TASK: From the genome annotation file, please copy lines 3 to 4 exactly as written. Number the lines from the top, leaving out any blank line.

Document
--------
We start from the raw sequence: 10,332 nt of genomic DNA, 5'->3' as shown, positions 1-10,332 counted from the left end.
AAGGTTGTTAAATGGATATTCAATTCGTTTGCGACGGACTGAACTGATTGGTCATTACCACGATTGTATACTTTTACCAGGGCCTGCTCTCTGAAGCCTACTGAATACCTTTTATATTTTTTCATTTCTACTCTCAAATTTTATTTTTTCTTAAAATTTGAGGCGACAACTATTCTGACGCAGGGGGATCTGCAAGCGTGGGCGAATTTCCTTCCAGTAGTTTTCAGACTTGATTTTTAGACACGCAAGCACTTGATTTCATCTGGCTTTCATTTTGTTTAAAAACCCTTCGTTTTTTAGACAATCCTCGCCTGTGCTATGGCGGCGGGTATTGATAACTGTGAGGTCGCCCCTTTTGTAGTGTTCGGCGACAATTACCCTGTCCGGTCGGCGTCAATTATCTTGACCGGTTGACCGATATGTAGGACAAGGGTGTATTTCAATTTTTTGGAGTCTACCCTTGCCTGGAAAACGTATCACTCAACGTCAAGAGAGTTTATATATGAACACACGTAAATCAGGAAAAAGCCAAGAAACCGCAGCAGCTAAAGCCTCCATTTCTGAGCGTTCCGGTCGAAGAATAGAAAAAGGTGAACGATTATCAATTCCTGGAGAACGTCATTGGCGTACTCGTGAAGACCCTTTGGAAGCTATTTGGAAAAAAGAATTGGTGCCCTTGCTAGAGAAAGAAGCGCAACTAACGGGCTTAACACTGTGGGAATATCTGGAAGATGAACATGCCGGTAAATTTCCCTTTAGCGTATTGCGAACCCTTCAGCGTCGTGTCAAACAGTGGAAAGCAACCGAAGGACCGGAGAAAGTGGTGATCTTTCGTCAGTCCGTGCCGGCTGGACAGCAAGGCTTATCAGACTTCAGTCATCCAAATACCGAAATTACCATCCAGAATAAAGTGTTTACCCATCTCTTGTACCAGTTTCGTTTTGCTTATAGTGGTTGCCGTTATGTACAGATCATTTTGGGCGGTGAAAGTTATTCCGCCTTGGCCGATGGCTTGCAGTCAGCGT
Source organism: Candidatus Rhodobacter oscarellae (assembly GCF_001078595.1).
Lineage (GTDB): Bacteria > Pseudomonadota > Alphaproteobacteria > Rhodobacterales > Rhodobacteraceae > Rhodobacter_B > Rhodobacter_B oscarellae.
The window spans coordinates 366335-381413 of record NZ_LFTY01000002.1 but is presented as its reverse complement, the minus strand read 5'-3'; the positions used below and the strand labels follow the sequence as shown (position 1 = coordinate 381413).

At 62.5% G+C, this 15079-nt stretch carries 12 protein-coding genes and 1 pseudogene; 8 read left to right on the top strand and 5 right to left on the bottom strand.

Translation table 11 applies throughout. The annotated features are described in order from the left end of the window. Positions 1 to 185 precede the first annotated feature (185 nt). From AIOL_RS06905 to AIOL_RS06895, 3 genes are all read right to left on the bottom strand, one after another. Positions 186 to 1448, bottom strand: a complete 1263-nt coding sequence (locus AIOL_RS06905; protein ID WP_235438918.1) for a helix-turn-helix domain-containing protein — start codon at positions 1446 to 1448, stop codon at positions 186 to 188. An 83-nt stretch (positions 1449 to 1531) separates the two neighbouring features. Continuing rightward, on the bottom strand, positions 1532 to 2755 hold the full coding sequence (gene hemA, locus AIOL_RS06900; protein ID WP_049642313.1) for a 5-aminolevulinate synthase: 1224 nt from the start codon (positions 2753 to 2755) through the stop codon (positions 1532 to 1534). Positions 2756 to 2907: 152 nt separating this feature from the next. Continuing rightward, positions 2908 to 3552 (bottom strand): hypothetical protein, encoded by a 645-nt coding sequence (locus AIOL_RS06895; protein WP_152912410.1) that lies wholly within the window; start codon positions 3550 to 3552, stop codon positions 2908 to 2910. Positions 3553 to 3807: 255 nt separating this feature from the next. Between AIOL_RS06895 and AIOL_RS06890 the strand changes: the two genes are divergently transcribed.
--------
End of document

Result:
Source organism: Candidatus Rhodobacter oscarellae (assembly GCF_001078595.1).
Lineage (GTDB): Bacteria > Pseudomonadota > Alphaproteobacteria > Rhodobacterales > Rhodobacteraceae > Rhodobacter_B > Rhodobacter_B oscarellae.